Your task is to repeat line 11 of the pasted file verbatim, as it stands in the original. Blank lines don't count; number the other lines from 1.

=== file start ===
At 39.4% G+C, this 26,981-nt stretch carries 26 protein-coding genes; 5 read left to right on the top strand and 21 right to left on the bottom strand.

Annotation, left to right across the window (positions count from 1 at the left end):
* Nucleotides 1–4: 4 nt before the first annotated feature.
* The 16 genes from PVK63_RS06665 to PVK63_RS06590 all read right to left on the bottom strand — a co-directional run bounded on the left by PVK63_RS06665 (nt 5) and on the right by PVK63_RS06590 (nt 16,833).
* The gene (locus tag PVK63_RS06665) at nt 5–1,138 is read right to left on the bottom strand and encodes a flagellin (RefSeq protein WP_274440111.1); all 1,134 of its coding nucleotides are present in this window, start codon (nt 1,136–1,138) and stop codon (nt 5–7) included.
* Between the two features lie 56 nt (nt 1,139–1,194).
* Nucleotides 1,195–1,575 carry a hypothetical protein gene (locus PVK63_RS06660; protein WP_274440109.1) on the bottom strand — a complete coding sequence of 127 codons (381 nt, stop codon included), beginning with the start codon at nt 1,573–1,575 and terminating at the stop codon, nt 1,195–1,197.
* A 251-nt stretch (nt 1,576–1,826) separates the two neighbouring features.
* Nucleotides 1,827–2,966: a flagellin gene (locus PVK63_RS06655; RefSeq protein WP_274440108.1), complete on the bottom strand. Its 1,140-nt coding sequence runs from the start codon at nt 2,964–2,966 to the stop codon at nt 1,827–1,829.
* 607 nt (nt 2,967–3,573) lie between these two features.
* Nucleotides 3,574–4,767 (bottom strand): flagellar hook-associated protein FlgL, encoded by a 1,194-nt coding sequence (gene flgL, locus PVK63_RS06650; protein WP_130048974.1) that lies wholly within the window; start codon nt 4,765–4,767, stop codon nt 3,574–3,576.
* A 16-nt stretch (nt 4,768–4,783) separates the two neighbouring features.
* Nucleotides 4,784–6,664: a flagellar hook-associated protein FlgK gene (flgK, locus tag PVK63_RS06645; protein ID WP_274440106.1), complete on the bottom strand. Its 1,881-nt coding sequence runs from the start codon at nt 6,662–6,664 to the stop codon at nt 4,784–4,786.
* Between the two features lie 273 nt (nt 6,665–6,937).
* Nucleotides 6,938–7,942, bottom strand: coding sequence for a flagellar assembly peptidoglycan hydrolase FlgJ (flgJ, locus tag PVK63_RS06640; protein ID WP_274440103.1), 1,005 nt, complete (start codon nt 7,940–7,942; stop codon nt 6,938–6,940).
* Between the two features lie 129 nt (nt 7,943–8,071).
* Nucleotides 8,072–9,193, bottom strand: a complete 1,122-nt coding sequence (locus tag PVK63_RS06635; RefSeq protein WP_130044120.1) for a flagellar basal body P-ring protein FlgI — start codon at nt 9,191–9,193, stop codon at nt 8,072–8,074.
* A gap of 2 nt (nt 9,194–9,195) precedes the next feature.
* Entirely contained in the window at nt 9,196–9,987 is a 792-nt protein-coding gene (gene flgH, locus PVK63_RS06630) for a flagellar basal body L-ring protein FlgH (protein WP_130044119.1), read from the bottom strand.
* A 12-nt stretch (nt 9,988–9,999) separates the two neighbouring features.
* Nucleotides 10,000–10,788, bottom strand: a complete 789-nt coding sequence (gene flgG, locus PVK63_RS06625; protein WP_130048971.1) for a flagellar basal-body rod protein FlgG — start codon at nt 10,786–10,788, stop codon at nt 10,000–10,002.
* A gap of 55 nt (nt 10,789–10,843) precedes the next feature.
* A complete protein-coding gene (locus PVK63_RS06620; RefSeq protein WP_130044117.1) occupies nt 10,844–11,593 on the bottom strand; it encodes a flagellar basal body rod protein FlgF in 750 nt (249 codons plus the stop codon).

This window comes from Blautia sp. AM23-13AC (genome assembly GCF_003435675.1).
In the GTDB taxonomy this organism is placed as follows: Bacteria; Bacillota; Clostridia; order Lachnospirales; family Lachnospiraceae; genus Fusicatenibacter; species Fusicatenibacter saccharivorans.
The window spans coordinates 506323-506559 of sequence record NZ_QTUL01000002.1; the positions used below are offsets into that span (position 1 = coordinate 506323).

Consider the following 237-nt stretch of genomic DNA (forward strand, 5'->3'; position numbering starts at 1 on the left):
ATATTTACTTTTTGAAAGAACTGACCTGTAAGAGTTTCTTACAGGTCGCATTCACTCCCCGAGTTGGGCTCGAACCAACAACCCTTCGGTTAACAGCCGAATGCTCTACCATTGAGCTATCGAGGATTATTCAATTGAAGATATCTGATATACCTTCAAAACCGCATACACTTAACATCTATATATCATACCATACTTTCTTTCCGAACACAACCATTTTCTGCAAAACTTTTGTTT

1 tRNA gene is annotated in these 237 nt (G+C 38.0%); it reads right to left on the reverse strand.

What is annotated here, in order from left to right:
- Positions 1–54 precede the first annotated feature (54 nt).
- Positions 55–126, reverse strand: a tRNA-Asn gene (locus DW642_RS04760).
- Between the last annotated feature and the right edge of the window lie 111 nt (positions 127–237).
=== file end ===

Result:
* Nucleotides 3,574–4,767 (bottom strand): flagellar hook-associated protein FlgL, encoded by a 1,194-nt coding sequence (gene flgL, locus PVK63_RS06650; protein WP_130048974.1) that lies wholly within the window; start codon nt 4,765–4,767, stop codon nt 3,574–3,576.